- Daniel W. Rasmus, “How Clinging to Core Competencies is Breaking your Organization’s Heart”
So, let’s add one more step to the points above:
7. Build an active and engaged relationship with your partners and outsourcers.
2. Team competencies
The term ‘teamwork’ gets used a lot, but what is it based on? Team competencies are the answer. Every team might require a particular set of competencies depending on the project or function.
Examples of team competencies:
Wikipedia is our go-to when we need a detailed answer on any topic. So, what team competencies can we find in this humongous example of teamwork?
- Collaboration: Fact sharing, and fact-checking, by volunteer writers and editors.
- Neutrality: Ensuring that the content is factual, unbiased, and neutral.
- Knowledge integration: Providing encyclopedic value by putting the data in its proper context, with explanations supported by verifiable sources.
How do you identify team competencies?
A team competency assessment reveals team strengths and more crucially, its weaknesses. Based on the results, you can act to hire more team members or help your current team upskill.
3. Role/Individual competencies
Individual competencies identify the characteristics to be effective in a particular job role.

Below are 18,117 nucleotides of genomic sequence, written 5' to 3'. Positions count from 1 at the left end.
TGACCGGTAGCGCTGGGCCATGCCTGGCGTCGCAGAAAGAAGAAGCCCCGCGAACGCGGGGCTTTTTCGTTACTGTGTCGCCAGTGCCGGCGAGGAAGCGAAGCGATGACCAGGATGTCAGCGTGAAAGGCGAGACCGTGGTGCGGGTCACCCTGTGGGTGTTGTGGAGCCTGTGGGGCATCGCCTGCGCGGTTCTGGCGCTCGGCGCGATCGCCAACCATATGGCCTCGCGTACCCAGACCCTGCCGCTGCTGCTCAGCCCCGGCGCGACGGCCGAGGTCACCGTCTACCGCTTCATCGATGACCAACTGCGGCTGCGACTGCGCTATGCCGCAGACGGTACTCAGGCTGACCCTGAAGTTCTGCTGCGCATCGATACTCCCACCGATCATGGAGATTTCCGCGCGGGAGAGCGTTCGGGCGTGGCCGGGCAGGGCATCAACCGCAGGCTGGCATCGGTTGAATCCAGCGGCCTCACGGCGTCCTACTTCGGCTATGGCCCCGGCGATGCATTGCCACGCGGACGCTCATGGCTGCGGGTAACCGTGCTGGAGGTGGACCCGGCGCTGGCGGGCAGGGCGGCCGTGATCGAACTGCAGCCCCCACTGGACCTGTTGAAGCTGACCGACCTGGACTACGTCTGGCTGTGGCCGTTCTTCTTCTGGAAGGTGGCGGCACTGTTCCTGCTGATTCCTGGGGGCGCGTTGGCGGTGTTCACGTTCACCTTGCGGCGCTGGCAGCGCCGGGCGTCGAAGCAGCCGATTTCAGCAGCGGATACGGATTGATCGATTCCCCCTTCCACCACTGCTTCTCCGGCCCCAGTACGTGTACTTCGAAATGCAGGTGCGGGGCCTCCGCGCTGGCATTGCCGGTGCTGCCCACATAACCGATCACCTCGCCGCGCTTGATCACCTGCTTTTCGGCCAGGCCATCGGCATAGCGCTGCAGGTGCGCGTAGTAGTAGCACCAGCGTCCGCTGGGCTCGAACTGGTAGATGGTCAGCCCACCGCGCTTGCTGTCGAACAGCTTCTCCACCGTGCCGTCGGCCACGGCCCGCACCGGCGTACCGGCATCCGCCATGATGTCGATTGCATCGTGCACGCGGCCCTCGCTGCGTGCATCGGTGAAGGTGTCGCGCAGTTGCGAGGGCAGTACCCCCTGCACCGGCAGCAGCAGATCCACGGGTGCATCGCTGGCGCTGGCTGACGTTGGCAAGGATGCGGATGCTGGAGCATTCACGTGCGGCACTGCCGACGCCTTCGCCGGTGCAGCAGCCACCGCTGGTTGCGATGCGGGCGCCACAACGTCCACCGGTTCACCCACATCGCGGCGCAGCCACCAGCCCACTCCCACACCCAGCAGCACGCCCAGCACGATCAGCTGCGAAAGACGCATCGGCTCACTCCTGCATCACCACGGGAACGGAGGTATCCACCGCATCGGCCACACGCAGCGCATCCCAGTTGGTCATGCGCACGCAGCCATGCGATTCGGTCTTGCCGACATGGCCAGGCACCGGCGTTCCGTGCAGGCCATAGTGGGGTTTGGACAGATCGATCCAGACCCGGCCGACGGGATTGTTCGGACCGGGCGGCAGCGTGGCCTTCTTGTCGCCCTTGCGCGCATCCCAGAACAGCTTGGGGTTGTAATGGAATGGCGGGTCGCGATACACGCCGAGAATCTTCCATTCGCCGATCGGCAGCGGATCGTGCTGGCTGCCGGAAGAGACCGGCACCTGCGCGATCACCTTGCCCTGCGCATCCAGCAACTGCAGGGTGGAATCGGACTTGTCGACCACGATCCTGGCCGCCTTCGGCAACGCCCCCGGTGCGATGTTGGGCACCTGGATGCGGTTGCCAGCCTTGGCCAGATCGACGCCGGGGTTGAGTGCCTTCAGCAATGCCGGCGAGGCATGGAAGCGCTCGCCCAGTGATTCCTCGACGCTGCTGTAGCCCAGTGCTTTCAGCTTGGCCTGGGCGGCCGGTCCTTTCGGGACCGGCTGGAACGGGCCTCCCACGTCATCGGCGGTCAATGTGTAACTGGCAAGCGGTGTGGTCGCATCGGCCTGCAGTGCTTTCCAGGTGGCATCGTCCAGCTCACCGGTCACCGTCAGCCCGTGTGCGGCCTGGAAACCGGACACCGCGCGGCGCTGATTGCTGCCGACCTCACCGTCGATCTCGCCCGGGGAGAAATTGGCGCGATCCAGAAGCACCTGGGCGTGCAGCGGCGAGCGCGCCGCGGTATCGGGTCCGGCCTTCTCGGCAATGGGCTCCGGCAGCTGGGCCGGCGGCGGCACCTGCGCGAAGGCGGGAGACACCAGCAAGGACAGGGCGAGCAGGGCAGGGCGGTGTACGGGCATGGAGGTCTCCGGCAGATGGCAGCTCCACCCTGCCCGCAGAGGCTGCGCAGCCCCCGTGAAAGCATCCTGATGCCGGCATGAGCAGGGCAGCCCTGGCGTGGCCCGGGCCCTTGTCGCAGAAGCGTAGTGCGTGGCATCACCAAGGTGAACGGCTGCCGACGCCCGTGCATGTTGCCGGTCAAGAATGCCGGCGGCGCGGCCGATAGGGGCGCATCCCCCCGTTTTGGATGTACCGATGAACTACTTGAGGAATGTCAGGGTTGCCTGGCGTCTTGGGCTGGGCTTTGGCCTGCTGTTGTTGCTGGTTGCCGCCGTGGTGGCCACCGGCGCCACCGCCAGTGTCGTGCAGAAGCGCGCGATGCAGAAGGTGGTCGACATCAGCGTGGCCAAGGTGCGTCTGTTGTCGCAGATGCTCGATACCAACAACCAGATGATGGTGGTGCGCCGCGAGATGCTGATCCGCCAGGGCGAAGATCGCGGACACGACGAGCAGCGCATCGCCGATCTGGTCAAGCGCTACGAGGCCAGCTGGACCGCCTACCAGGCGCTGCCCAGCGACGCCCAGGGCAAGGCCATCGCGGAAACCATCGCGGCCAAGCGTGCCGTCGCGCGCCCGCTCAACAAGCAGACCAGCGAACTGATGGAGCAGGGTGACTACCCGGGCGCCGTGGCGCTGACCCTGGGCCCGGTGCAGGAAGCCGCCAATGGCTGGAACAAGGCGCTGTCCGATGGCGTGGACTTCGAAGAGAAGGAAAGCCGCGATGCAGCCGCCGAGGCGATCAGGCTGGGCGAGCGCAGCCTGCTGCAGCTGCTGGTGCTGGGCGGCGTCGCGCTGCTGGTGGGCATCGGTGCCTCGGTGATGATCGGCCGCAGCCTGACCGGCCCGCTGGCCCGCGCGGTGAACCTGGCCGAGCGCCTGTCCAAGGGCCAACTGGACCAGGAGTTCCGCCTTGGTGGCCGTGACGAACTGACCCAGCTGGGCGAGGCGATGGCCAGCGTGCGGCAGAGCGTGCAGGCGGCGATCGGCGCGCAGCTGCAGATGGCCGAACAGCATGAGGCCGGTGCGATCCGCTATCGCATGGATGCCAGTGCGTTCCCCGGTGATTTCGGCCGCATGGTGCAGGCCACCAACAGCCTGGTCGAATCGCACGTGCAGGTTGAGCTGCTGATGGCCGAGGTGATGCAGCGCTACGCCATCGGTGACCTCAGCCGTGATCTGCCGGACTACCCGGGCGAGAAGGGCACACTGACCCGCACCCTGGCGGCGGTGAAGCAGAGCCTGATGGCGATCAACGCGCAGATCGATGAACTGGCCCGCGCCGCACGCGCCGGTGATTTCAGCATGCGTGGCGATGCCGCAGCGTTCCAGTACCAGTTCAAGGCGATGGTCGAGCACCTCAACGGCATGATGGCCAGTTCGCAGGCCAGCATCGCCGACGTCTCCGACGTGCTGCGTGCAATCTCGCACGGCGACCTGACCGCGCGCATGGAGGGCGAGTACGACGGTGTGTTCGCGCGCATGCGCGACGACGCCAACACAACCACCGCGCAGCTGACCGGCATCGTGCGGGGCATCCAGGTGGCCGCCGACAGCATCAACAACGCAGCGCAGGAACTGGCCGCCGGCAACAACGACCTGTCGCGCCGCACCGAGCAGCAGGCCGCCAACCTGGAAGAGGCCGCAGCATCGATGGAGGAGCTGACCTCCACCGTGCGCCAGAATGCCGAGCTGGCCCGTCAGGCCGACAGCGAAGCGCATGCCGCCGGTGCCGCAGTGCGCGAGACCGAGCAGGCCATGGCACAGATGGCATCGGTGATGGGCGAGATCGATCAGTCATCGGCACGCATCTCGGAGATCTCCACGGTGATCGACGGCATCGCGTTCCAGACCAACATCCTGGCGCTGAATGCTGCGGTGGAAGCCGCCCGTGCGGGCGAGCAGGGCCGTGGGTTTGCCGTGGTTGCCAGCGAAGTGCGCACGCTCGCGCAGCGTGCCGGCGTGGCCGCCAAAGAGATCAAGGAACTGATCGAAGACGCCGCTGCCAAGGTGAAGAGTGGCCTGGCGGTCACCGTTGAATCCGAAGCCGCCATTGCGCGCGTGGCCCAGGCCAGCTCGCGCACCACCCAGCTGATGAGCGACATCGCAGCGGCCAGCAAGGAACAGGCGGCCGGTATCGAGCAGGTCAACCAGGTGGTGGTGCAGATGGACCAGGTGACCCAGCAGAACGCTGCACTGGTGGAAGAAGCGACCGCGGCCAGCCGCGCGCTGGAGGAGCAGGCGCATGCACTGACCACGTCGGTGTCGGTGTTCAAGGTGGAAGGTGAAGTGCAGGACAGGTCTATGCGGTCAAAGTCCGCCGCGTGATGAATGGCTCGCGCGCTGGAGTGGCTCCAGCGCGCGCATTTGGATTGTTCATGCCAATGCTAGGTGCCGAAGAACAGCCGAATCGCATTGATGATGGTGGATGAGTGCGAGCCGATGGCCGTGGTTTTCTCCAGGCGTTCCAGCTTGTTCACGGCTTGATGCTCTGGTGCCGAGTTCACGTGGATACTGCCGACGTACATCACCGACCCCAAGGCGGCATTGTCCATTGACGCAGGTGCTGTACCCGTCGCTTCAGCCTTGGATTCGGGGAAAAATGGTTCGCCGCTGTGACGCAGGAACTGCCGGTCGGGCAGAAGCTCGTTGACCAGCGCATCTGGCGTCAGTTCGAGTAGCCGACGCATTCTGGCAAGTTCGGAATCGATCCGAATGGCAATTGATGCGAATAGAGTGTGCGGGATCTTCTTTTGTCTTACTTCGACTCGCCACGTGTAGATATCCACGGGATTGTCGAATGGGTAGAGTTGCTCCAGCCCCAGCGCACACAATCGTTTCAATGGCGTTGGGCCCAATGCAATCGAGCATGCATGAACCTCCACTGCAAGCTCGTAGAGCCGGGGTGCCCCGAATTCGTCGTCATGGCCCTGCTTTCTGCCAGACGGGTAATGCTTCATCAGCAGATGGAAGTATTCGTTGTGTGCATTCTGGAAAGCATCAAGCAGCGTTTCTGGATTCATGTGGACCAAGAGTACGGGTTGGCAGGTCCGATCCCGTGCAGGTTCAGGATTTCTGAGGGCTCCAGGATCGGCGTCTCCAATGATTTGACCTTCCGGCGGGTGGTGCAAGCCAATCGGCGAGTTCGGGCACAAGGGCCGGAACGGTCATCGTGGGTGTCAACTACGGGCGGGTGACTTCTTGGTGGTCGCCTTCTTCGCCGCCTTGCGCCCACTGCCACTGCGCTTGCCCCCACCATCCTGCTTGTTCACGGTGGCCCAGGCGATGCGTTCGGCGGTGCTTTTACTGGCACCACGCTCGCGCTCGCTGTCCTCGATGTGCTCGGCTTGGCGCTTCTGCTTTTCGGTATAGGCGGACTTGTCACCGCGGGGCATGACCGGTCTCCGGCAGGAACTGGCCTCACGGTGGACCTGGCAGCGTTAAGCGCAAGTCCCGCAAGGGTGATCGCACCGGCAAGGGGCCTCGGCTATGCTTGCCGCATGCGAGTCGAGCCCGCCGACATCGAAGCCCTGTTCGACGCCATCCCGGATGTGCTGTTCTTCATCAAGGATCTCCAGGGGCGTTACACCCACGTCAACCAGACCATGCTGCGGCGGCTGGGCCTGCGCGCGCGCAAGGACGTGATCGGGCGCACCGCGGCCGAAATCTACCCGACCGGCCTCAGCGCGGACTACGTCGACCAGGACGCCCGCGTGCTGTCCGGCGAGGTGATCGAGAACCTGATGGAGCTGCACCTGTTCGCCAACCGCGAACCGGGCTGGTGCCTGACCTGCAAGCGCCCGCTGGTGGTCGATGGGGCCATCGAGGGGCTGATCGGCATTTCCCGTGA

According to Jennie Yang, VP of People & Culture at 15five, they “can help you connect the right person with the right role, give employees and teams a roadmap for personal and professional development, and improve the quality of coaching conversations between managers and employees.”
Examples of role/individual competencies:
Did you know that there are as many as sixty-two competencies at work? You can group most of them into sets like:
- Job-specific skills: The technical skills required for better performance.
- People skills: Written and verbal communication, situational awareness, etc.
- Leadership skills: Business acumen, strategic thinking, comfort with ambiguity, etc.
How do you identify individual competencies?
Through regular 360-degree reviews and competency analysis, you can identify and build a list of individual competencies over time.
Regularity is key because roles can emerge, expand, or become more specialized. With each change, new skill requirements will appear.
Other organizational competencies
1. Management competencies are the skill sets, knowledge, and attitude necessary to manage people effectively. Some examples include:
- Clarity on projects and priorities
- Ability to delegate and supervise
- Respect towards others
- A growth-centric mind
2. Leadership competencies represent effective leadership within a company. Some examples include:
- Leading innovation
- Ability to lead hybrid/remote teams
- Developing and mentoring people
3. Cross-functional competencies are required for jobs across many functions and teams. Also, you need them for partnerships with external team members and stakeholders. Some examples include:
- Mutual understanding
- Conflict resolution
This article covers the definition of organizational competencies and the types of competencies under that umbrella. We’ve also included organizational competencies examples to help you understand each type better.
At SurveySparrow, we help you measure those competencies with 360 assessments and employee surveys. Then, based on these assessments, HR teams can create personalized development plans in which an employee has room to grow within their role.